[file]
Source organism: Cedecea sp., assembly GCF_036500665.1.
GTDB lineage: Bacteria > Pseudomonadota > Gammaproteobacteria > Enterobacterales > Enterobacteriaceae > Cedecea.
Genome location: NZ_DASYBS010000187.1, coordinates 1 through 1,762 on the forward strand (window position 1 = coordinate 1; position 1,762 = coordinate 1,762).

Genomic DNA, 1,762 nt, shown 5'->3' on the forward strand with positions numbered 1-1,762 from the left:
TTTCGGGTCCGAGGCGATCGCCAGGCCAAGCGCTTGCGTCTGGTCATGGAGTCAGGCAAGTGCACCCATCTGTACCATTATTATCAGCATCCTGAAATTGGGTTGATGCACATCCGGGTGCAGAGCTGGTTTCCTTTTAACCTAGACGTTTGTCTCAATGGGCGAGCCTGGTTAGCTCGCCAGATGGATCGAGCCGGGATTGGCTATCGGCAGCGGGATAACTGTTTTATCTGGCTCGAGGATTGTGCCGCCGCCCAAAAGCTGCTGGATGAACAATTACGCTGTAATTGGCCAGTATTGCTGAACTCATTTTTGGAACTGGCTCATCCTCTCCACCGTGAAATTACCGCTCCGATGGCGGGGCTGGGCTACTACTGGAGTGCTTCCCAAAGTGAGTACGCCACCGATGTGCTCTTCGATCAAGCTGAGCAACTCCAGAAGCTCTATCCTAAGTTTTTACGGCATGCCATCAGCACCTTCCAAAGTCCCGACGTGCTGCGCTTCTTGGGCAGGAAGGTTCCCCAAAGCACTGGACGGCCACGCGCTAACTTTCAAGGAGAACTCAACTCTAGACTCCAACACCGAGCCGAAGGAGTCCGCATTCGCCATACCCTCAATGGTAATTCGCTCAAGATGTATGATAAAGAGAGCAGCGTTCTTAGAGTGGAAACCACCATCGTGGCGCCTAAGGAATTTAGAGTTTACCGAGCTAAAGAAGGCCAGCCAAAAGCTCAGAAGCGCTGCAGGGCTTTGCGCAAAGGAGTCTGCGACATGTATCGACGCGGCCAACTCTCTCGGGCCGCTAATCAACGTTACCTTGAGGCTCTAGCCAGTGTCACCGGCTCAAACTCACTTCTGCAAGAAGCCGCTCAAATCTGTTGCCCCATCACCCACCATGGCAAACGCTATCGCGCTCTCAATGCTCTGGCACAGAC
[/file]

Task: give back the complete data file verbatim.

Source organism: Cedecea sp., assembly GCF_036500665.1.
GTDB lineage: Bacteria > Pseudomonadota > Gammaproteobacteria > Enterobacterales > Enterobacteriaceae > Cedecea.
Genome location: NZ_DASYBS010000187.1, coordinates 1 through 1,762 on the forward strand (window position 1 = coordinate 1; position 1,762 = coordinate 1,762).

Genomic DNA, 1,762 nt, shown 5'->3' on the forward strand with positions numbered 1-1,762 from the left:
TTTCGGGTCCGAGGCGATCGCCAGGCCAAGCGCTTGCGTCTGGTCATGGAGTCAGGCAAGTGCACCCATCTGTACCATTATTATCAGCATCCTGAAATTGGGTTGATGCACATCCGGGTGCAGAGCTGGTTTCCTTTTAACCTAGACGTTTGTCTCAATGGGCGAGCCTGGTTAGCTCGCCAGATGGATCGAGCCGGGATTGGCTATCGGCAGCGGGATAACTGTTTTATCTGGCTCGAGGATTGTGCCGCCGCCCAAAAGCTGCTGGATGAACAATTACGCTGTAATTGGCCAGTATTGCTGAACTCATTTTTGGAACTGGCTCATCCTCTCCACCGTGAAATTACCGCTCCGATGGCGGGGCTGGGCTACTACTGGAGTGCTTCCCAAAGTGAGTACGCCACCGATGTGCTCTTCGATCAAGCTGAGCAACTCCAGAAGCTCTATCCTAAGTTTTTACGGCATGCCATCAGCACCTTCCAAAGTCCCGACGTGCTGCGCTTCTTGGGCAGGAAGGTTCCCCAAAGCACTGGACGGCCACGCGCTAACTTTCAAGGAGAACTCAACTCTAGACTCCAACACCGAGCCGAAGGAGTCCGCATTCGCCATACCCTCAATGGTAATTCGCTCAAGATGTATGATAAAGAGAGCAGCGTTCTTAGAGTGGAAACCACCATCGTGGCGCCTAAGGAATTTAGAGTTTACCGAGCTAAAGAAGGCCAGCCAAAAGCTCAGAAGCGCTGCAGGGCTTTGCGCAAAGGAGTCTGCGACATGTATCGACGCGGCCAACTCTCTCGGGCCGCTAATCAACGTTACCTTGAGGCTCTAGCCAGTGTCACCGGCTCAAACTCACTTCTGCAAGAAGCCGCTCAAATCTGTTGCCCCATCACCCACCATGGCAAACGCTATCGCGCTCTCAATGCTCTGGCACAGAC